In performance-driven districts, leaders constantly reflect on how well they are achieving and surpassing goals across district departments and schools. The same holds in performance-driven classrooms; teachers constantly reflect on how well their students are learning; they collect and analyze information about student learning, and the data are used in focused conversations with students to help teachers know if and when they need to re-teach the content, provide more practice, or coach more.
Teachers in the School District of Menomonee Falls (SDMF) build performance-driven classrooms. Check out what quality improvement professionals had to say about the district’s efforts during a visit (video cite):
At the classroom level, SDMF teachers know that their success is measured by how well their students have learned rather than how well they think they have taught. This means teachers collect and analyze data about student learning which helps them know what’s working well in their classrooms and where there is room for improvement. When teachers and students do this—when they engage in goal setting and instructional strategies that lead to improved learning—the result is increased student achievement, as captured in this Tweet by my colleague, Dr. Melissa Matarazzo:
At the district level, performance-driven improvement is built on quality-focused criteria and continuous improvement models aligned to goals and measures. Leaders use these data to drive decisions that accelerate movement to the goals. When leaders consistently and coherently move toward their goals and measures, they create a results-driven and performance-driven culture that produces improved student engagement; improved employee engagement and service excellence; and a great place for faculty to teach and staff to work, and for children to receive an excellent education. It’s in the culture, as captured by this Tweet from a leader in nearby Chippewa Falls:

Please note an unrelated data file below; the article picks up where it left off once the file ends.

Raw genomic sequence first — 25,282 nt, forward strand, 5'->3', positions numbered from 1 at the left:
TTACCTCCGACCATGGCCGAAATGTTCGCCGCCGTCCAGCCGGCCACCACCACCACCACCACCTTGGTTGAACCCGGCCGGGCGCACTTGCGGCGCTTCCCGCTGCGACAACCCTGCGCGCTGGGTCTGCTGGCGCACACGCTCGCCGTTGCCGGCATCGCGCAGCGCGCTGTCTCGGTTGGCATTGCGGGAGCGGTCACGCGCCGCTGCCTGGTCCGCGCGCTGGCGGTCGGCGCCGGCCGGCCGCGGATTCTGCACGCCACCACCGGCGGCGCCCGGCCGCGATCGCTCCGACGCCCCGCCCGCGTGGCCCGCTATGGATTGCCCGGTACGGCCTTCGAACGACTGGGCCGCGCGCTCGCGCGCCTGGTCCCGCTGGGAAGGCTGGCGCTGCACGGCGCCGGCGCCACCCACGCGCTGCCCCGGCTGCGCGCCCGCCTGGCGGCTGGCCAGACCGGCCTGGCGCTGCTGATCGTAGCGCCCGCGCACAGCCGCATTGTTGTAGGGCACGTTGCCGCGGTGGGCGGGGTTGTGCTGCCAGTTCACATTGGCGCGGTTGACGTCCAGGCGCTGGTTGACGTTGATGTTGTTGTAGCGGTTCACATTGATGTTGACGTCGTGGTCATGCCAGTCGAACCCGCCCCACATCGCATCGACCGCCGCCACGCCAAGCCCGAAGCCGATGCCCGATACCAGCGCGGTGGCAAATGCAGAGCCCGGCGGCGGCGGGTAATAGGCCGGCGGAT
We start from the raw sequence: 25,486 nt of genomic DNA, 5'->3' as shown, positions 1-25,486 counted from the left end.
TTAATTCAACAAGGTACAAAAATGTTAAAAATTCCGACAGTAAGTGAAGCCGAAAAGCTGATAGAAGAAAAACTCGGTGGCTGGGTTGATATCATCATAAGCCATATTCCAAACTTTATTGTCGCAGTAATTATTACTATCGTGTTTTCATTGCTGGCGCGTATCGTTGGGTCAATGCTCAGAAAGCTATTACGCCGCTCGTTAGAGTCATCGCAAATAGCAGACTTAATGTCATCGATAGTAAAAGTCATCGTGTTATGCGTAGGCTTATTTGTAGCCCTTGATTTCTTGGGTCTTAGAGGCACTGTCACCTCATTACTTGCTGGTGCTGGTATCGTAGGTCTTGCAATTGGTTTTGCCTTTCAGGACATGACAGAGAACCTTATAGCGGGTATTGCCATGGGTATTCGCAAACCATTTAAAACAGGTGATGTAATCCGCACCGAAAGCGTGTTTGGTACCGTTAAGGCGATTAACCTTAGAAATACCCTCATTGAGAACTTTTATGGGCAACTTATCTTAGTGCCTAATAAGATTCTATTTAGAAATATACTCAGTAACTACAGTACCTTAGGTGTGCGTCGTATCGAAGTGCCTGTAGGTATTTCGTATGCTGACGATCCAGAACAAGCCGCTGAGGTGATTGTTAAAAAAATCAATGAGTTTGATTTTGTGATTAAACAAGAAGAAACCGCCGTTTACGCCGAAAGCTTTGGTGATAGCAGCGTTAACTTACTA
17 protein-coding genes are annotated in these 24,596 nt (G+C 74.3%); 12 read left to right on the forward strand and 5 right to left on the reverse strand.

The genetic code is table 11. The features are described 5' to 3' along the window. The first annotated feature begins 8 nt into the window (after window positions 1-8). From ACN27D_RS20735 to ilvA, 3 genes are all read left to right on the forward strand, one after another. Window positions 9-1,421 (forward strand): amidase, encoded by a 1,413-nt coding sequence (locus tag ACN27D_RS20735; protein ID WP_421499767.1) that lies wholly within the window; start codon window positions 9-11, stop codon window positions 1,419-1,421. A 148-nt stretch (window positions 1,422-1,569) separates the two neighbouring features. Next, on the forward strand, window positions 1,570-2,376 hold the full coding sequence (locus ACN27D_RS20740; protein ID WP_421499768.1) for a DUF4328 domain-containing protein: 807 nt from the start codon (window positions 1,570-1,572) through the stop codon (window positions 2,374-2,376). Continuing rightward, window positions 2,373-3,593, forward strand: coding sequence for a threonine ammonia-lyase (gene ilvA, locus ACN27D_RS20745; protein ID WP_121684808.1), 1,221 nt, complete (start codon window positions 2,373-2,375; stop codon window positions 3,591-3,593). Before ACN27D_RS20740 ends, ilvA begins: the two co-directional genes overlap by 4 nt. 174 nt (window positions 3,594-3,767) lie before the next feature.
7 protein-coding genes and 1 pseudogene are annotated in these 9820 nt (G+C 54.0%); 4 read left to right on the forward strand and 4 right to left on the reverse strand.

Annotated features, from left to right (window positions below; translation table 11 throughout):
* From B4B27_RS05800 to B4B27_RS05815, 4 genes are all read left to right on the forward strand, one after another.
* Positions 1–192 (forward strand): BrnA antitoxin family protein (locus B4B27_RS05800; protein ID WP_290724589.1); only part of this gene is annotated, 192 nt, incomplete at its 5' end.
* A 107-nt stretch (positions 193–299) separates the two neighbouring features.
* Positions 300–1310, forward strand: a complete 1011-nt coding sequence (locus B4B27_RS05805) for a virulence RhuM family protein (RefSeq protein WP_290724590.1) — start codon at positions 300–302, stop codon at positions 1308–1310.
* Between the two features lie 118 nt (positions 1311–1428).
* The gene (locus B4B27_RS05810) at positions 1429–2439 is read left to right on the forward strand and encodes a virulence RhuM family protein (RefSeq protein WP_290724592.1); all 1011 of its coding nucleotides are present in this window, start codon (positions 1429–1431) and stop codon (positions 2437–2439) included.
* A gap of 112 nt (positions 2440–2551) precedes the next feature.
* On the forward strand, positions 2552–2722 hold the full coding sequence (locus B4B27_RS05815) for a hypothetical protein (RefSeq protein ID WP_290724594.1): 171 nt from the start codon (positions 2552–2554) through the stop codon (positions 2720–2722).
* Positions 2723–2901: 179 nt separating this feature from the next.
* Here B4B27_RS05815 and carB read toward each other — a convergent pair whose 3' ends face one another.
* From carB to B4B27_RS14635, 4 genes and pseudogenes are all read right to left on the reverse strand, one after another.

The School District of Menomonee Falls is creating a culture of continuous improvement and quality. District and school leaders and teachers cascade goals and progress monitoring measures to the classroom level. Teachers have implemented a system of formative assessments to see how students are doing and make “real time” adjustments to instruction when needed. Students, beginning in kindergarten, are owners of their learning. Everyone is hungry to achieve quality and passionate in its pursuit.
Melissa Matarazzo is a Studer Education coach. Follow her on Twitter at @LrngLdr. Heidi Eliopoulos is a principal in Chippewa Falls, Wisconsin. Follow Principal Eliopoulos on Twitter at @htaylor79.
Discover more about the School District of Menomonee Falls from the district’s website at http://www.sdmfschools.org/ or contact Mitch Maersch, the district’s Public Information Coordinator/Executive Assistant.
Our mission at Studer Education is to provide students with a great place to learn, teachers with a great place to teach, and parents with confidence that their children are getting a great education. Visit us online at http://studereducation.com. Studer Education is a division of Studer Group, ranked for the sixth straight year on the Best Small and Medium Workplaces by Great Place to Work® and a recipient of the 2010 Malcolm Baldrige National Quality Award.